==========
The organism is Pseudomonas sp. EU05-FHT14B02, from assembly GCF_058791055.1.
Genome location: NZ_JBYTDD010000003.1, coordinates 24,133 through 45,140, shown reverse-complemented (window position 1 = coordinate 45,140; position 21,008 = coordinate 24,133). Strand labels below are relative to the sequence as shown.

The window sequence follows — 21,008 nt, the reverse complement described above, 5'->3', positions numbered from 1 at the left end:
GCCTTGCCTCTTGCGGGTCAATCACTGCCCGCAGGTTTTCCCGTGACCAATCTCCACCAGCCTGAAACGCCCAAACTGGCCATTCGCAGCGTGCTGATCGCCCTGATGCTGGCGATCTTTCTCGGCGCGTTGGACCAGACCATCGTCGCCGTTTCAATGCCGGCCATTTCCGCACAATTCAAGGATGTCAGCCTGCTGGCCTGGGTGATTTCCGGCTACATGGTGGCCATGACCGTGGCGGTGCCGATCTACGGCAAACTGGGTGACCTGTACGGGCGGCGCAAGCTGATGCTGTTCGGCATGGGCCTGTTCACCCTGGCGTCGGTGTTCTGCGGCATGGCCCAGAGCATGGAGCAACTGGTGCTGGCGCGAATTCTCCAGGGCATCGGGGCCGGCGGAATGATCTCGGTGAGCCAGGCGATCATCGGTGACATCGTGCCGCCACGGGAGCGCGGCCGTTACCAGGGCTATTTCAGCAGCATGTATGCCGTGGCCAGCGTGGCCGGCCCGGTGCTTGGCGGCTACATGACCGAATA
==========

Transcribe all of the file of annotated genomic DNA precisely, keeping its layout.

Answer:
The organism is Pseudomonas sp. EU05-FHT14B02, from assembly GCF_058791055.1.
Genome location: NZ_JBYTDD010000003.1, coordinates 24,133 through 45,140, shown reverse-complemented (window position 1 = coordinate 45,140; position 21,008 = coordinate 24,133). Strand labels below are relative to the sequence as shown.

The window sequence follows — 21,008 nt, the reverse complement described above, 5'->3', positions numbered from 1 at the left end:
GCCTTGCCTCTTGCGGGTCAATCACTGCCCGCAGGTTTTCCCGTGACCAATCTCCACCAGCCTGAAACGCCCAAACTGGCCATTCGCAGCGTGCTGATCGCCCTGATGCTGGCGATCTTTCTCGGCGCGTTGGACCAGACCATCGTCGCCGTTTCAATGCCGGCCATTTCCGCACAATTCAAGGATGTCAGCCTGCTGGCCTGGGTGATTTCCGGCTACATGGTGGCCATGACCGTGGCGGTGCCGATCTACGGCAAACTGGGTGACCTGTACGGGCGGCGCAAGCTGATGCTGTTCGGCATGGGCCTGTTCACCCTGGCGTCGGTGTTCTGCGGCATGGCCCAGAGCATGGAGCAACTGGTGCTGGCGCGAATTCTCCAGGGCATCGGGGCCGGCGGAATGATCTCGGTGAGCCAGGCGATCATCGGTGACATCGTGCCGCCACGGGAGCGCGGCCGTTACCAGGGCTATTTCAGCAGCATGTATGCCGTGGCCAGCGTGGCCGGCCCGGTGCTTGGCGGCTACATGACCGAATA